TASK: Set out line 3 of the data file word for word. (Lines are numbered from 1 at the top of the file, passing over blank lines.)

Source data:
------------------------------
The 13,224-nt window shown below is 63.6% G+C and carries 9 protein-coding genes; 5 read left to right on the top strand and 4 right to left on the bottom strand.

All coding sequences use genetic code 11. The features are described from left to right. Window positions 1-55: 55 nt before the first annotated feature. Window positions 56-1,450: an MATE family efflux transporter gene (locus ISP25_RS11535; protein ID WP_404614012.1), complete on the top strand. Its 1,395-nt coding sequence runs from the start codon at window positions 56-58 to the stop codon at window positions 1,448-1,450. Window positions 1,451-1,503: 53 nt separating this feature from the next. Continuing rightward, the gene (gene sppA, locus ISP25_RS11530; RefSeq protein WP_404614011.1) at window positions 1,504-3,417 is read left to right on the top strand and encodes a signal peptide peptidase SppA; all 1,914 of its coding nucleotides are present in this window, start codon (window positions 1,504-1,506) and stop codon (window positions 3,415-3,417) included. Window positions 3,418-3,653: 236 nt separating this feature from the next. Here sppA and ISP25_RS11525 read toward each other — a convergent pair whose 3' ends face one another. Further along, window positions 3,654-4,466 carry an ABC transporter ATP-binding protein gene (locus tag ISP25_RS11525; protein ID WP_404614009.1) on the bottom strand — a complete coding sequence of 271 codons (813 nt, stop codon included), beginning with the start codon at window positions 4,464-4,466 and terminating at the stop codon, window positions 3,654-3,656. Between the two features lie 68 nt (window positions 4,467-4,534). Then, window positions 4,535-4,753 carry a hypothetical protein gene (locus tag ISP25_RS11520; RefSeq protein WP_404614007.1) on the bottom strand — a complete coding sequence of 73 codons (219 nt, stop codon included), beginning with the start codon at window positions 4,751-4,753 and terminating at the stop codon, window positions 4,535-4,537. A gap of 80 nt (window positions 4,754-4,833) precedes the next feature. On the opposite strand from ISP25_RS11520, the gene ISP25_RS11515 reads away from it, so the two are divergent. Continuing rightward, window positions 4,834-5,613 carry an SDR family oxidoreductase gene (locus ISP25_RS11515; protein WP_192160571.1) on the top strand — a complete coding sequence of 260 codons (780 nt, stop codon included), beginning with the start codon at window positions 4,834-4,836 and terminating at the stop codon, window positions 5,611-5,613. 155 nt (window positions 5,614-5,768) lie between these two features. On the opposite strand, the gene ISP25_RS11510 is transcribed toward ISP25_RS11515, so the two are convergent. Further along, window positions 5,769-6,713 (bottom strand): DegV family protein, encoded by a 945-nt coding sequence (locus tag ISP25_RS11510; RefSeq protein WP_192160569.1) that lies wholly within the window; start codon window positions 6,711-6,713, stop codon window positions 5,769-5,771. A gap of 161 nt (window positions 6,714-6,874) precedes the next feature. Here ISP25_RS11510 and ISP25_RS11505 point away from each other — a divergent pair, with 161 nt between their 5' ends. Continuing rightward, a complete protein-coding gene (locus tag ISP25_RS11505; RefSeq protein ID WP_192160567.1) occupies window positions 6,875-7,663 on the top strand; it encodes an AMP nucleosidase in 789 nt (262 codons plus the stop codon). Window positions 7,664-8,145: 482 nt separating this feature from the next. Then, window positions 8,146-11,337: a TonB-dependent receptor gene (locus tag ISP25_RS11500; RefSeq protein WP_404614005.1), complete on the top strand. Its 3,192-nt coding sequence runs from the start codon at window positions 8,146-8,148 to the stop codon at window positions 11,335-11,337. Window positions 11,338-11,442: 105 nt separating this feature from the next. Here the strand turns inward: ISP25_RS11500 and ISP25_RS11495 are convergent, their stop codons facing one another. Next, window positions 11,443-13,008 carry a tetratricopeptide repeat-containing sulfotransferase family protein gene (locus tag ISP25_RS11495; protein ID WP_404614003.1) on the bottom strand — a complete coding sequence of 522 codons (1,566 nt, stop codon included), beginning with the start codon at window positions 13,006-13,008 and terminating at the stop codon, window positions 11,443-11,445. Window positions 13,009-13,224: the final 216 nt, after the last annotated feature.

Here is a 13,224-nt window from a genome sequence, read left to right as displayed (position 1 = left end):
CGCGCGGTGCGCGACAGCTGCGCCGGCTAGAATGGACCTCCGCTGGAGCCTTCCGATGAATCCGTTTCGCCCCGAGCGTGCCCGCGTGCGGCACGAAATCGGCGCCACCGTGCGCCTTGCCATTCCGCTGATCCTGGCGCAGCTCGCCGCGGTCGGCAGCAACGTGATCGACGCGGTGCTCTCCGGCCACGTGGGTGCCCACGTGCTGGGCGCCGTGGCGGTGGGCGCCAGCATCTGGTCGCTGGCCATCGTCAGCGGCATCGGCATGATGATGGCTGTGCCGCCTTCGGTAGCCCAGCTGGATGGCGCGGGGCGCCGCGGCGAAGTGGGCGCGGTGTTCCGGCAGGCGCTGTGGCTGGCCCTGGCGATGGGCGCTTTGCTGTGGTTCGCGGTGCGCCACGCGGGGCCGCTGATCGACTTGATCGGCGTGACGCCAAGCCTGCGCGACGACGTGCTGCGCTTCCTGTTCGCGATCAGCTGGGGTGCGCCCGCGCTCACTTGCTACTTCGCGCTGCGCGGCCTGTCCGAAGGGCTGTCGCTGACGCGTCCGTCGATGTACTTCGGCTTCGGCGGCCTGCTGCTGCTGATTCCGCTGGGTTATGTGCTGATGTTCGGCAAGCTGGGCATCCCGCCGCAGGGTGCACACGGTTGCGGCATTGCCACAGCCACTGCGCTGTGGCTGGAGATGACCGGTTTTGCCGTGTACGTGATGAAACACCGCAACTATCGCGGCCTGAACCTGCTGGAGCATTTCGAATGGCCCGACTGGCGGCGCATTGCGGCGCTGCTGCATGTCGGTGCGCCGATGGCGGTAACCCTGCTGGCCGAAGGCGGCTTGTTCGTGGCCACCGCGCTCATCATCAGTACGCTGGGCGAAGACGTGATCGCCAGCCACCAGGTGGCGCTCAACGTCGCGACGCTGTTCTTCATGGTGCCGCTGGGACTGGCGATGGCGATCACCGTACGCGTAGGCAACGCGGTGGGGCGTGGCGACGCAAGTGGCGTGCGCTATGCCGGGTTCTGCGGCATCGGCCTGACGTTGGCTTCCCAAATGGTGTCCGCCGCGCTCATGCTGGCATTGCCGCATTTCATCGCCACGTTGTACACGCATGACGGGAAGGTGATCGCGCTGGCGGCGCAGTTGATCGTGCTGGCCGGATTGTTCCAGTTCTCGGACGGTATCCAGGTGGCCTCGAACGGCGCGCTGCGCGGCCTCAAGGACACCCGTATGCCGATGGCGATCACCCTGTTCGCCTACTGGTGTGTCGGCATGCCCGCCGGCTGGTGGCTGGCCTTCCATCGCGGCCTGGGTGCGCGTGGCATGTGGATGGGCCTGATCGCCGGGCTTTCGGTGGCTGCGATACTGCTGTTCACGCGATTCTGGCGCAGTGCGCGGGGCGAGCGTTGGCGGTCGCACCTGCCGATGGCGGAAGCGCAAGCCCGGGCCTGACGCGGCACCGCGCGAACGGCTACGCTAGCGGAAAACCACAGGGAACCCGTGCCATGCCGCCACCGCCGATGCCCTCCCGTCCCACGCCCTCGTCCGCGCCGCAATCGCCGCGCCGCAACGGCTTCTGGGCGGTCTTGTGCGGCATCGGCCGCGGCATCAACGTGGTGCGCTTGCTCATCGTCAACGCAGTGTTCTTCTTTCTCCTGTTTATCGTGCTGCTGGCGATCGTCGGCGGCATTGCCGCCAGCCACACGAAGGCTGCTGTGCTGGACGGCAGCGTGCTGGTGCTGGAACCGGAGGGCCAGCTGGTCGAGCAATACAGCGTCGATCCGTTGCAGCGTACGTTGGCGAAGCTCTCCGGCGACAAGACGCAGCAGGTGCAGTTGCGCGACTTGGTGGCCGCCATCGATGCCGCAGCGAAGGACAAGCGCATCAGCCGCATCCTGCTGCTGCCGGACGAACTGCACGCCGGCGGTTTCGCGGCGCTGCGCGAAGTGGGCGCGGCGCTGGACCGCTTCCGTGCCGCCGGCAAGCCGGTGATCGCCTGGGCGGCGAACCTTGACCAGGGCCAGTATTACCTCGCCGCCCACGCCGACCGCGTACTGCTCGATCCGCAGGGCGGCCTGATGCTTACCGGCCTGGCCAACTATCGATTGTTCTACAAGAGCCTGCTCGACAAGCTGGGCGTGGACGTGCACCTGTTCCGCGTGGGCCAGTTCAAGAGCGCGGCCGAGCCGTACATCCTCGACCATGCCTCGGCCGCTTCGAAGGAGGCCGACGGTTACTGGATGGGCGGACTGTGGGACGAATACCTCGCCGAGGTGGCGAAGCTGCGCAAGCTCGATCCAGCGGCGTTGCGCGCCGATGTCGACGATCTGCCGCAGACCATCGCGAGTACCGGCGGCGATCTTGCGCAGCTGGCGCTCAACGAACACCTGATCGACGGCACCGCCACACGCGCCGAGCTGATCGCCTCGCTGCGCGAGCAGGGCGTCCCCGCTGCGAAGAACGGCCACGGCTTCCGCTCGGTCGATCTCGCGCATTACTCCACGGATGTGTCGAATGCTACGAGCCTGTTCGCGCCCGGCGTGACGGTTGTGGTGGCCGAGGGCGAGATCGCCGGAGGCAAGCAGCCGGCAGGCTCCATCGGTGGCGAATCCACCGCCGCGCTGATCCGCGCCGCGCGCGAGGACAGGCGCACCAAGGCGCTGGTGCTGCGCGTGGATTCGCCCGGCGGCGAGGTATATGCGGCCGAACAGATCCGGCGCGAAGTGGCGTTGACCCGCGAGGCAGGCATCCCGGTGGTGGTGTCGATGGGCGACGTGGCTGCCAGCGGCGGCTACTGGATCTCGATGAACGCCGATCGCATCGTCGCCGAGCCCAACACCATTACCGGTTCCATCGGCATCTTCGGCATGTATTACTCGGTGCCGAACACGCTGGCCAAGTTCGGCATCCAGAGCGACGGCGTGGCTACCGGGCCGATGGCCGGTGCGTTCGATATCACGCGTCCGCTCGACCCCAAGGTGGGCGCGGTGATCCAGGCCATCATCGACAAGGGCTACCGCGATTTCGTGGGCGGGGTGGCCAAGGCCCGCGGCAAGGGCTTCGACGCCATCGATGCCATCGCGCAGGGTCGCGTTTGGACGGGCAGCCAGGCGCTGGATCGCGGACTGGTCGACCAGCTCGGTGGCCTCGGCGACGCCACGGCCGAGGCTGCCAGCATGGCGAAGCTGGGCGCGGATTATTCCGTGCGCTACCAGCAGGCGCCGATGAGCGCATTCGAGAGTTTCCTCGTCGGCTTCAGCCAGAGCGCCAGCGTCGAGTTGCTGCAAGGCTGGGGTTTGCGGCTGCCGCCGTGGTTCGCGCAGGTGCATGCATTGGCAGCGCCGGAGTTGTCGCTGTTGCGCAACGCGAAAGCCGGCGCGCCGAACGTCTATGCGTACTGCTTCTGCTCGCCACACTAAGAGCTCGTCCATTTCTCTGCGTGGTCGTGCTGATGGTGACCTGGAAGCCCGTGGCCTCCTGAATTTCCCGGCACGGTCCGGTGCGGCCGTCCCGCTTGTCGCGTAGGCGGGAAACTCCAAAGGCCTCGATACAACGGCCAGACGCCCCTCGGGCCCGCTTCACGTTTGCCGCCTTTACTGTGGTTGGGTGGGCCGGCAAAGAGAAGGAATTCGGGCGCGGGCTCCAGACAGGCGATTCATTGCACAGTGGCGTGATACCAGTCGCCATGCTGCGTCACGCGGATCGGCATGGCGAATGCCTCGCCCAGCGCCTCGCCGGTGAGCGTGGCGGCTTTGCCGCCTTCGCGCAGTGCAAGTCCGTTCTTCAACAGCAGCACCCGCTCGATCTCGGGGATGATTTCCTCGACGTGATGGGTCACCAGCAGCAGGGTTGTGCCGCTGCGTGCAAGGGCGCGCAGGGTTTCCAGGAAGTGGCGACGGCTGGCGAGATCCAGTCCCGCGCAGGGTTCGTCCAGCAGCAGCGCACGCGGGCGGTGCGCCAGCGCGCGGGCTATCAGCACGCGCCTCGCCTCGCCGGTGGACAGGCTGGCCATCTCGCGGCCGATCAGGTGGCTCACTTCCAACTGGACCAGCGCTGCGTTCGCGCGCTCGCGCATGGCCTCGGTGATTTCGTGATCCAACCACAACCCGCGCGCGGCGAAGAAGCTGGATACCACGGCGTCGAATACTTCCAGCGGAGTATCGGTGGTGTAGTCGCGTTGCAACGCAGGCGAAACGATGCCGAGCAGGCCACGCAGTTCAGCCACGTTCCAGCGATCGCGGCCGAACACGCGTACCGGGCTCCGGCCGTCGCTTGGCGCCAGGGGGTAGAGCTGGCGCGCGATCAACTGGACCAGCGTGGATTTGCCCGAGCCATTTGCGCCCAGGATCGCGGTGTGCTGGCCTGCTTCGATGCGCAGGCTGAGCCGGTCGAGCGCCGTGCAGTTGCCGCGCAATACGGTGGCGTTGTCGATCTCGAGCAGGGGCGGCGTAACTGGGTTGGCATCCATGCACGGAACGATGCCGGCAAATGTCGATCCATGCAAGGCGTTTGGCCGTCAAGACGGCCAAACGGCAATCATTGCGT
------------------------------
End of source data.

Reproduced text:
Here is a 13,224-nt window from a genome sequence, read left to right as displayed (position 1 = left end):